That includes time at Hill 37, which is mentioned in this myth-heavy book. Hitchens describes the book as “my own recording of the Vietnam War, my survival, readjustment, and, most important, spiritual evolution for which Nam was a catalyst.”

In writing the book, he says, he “found a deeper understanding of myself and, surprisingly, a doorway into the psyche of those who fought and died, and that of the divided nation from which we came. While I started off (I thought) writing in my singular voice of experience, I discovered that I was to some extent writing in the collective voice of all combatants of war down through the ages. Along the way, I retrieved the part of myself left behind in the jungle and mountain terrain. This part was personified in the ‘young kid’ who had come with me to Vietnam.”

This a carefully edited and physically beautiful book, but much of it remains a mystery, and is enigmatic to this reader.

For more info, go to the author’s website.

—David Willson

Noble Warrior by James F. Livingston, Colin D. Heaton, and Anne-Marie Lewis

James E. Livingston received the Medal of Honor for his extreme courage and daring leadership under fire in late April of 1968 during a vicious three-day battle that raged in and around the village of Dai Do outside Dong Ha between the 320th NVA Division and two 4th Marine Regiment, 3rd Marine Division battalions. Livingston, a 28-year-old Captain commanding Company E of the 2nd Battalion—along with G Co.’s CPT Jay Vargas—fearlessly led his men through long hours of constant action, including an assault on the NVA positions, despite being wounded three times. Vargas also received the MOH for his actions that day.

Livingston (above) recovered from his wounds, came back to Vietnam in 1975 to help plan and carry out Operation Frequent Wind (the final evacuation of Saigon), and retired from the Marine Crops as a Major General.

The bulk of Livingston’s book, Noble Warrior: The Story of Maj. Gen. James E. Livingston, USMC (Ret.), Medal of Honor (Zenith, 272 pp., $28), is a first-person account of the general’s life and war times. The book also contains his reflections on military service, war, and national security. There also are first-person, sidebar-like inserts from Marines who served with Livingston and Forewords from Marine Gens. Al Gray, Paul X. Kelley, and William Weise.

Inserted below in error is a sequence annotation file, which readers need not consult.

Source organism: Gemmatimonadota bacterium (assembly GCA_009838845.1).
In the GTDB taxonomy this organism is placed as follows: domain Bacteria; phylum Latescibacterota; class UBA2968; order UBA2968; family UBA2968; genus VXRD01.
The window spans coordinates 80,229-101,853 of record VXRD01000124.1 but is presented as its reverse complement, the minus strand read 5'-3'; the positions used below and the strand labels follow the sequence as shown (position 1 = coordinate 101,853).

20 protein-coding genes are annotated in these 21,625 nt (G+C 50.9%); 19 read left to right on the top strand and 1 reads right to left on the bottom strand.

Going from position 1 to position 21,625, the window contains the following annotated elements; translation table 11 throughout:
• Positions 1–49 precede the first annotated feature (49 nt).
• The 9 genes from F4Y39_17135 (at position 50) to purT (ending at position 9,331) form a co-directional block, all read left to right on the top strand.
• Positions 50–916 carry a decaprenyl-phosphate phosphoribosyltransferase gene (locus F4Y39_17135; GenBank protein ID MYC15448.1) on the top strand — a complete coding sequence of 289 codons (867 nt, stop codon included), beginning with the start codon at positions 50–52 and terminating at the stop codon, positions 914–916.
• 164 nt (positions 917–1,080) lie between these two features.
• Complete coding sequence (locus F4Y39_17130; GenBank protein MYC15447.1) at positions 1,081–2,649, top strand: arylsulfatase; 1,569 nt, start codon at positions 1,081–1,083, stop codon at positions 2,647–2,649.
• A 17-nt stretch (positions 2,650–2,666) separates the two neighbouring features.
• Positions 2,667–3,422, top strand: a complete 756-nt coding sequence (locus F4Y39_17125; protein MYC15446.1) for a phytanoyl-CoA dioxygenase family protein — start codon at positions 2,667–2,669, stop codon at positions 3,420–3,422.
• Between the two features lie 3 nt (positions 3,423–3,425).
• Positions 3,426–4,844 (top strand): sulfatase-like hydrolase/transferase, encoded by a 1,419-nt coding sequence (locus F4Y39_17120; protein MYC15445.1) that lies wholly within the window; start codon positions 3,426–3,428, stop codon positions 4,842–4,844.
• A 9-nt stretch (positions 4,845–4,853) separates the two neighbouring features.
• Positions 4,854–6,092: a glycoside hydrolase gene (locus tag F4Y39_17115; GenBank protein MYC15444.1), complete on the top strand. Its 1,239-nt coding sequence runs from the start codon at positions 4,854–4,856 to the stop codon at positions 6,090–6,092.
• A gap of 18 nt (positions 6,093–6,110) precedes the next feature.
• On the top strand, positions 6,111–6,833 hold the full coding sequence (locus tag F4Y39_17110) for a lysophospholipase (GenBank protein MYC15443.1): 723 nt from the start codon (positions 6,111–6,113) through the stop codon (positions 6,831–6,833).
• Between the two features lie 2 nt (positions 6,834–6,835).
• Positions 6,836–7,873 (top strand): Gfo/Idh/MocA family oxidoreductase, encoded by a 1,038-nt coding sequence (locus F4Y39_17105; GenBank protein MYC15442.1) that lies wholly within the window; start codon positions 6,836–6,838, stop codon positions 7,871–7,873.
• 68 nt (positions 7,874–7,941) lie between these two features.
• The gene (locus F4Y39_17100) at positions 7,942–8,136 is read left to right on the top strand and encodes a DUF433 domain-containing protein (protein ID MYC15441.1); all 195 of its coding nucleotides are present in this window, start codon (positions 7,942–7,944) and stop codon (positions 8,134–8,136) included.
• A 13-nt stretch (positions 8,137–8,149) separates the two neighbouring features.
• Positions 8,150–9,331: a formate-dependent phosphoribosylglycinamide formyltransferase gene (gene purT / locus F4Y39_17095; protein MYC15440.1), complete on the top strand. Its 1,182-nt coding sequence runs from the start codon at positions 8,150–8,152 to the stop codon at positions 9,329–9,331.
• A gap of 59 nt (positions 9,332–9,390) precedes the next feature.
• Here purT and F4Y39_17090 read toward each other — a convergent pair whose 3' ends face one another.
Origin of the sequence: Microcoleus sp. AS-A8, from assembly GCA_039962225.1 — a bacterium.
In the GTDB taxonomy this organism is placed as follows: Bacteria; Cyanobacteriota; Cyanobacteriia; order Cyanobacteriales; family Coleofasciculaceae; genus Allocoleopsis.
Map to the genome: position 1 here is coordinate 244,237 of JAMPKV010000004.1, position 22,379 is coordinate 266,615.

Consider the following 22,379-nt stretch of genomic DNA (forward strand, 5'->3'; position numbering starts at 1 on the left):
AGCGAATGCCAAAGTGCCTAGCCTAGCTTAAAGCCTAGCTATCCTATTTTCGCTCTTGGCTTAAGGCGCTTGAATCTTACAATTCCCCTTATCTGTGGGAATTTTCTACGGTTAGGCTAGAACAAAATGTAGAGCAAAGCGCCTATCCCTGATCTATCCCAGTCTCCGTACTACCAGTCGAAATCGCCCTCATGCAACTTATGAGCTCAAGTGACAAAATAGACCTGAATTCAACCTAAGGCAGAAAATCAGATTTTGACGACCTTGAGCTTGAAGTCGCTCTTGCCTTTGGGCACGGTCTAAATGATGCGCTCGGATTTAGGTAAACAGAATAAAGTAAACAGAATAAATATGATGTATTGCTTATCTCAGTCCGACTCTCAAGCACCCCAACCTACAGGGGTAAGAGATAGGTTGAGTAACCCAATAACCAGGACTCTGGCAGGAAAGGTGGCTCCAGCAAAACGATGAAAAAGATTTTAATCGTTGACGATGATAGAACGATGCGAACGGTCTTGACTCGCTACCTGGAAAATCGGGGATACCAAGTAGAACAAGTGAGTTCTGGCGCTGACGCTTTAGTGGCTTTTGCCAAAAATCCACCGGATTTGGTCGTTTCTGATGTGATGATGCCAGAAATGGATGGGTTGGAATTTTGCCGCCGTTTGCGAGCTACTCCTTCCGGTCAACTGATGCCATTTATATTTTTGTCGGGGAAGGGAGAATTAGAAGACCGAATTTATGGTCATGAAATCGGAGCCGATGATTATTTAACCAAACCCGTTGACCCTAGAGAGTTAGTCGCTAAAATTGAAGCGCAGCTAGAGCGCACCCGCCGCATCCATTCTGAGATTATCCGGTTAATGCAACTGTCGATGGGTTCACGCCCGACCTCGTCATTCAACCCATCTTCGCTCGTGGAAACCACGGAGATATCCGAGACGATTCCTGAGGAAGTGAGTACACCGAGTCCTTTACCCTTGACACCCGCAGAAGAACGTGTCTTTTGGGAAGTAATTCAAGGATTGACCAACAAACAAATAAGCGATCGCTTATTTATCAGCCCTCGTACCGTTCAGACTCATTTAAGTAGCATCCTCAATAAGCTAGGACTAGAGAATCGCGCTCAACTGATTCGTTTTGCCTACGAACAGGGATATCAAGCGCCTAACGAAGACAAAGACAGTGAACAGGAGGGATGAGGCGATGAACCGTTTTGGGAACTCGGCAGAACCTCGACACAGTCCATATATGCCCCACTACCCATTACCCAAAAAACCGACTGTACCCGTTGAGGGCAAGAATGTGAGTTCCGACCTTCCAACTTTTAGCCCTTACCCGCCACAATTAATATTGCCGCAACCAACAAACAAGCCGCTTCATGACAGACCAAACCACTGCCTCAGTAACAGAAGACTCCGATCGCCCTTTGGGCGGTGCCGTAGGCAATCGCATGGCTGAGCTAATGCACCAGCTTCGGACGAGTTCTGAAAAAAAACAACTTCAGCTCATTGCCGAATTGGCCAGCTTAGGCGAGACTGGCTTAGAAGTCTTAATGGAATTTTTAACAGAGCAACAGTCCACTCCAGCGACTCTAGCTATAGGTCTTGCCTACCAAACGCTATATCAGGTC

Livingston wrote the book with the help of former Marine Colin D. Heaton (a military historian who served under Livingston) and Anne-Marie Lewis.

—Marc Leepson

Bright Light by Stephen Perry

Stephen Perry and three of his buddies enlisted in the Army in November 1965. The plan was that the four California friends would go Special Forces on the buddy plan. They took basic at Fort Ord. But only Perry and Bert Merriman made it to Special Forces training school.

The training entailed combat engineer AIT at Fort Leonard Wood, jump school at Fort Benning and then the payoff: the JFK Center for Special Warfare at Fort Bragg. Merriman went to Vietnam, but Perry underwent more training at Fort Sam Houston, where he became a medical specialist, and at Fort Rucker. Perry then volunteered for the war zone. He landed in Vietnam in December 1967, was shipped up to Da Nang, and then assigned to the shadowy Special Operations Group (SOG) in Phu Bai.

“SOG was not officially part of the Special Forces operations in South East Asia, but Special Forces was used as a cover to shift highly trained insurgents into the top secret operations,” Perry writes in his revealing memoir, Bright Light: Untold Stories of the Top Secret War in Vietnam (Book Locker, 128 pp., $16.95, paper).

In the book, Perry recounts secret ops, including ones into North Vietnam, searching for downed U.S. pilots, and into Laos on intelligence-gathering missions. For more, including ordering info about an updated edition, go to the publisher’s website.

The author’s website is

—Marc Leepson

Luminous Base by Bruce Williams-Burden

Bruce Williams-Burden, a Navy Corpsman who volunteered to fly Medevacs in the Vietnam War, has written a tribute to his fellow Corpsmen, Luminous Base: Stories About Corpsmen and Helicopters, Courage, and Sacrifice (CreateSpace, 313 pp., $17.95, paper). The bulk of the book is made up of the stories of fifty-seven Medevac Corpsmen who were killed between 1962 and 2007 in Vietnam, Cambodia, Iraq, and Afghanistan. Most lost their lives in Vietnam. The author also includes a history of the Navy’s medical evacuation system and descriptions of helicopters used from 1962-2007.

Williams-Burden enlisted in the U.S. Navy in November 1966 and volunteered for Vietnam. He served a 1969-70 tour at the Danang Airbase in a dispensary and with a Rapid Response Security Platoon, and then flew Medevac helicopters with Marine Medium Helicopter Squadrons 364 and 263. Since 1986, he has been the Chief Physician Assistant in the Neurosurgical Service at the Seattle VA Medical Center.

—Marc Leepson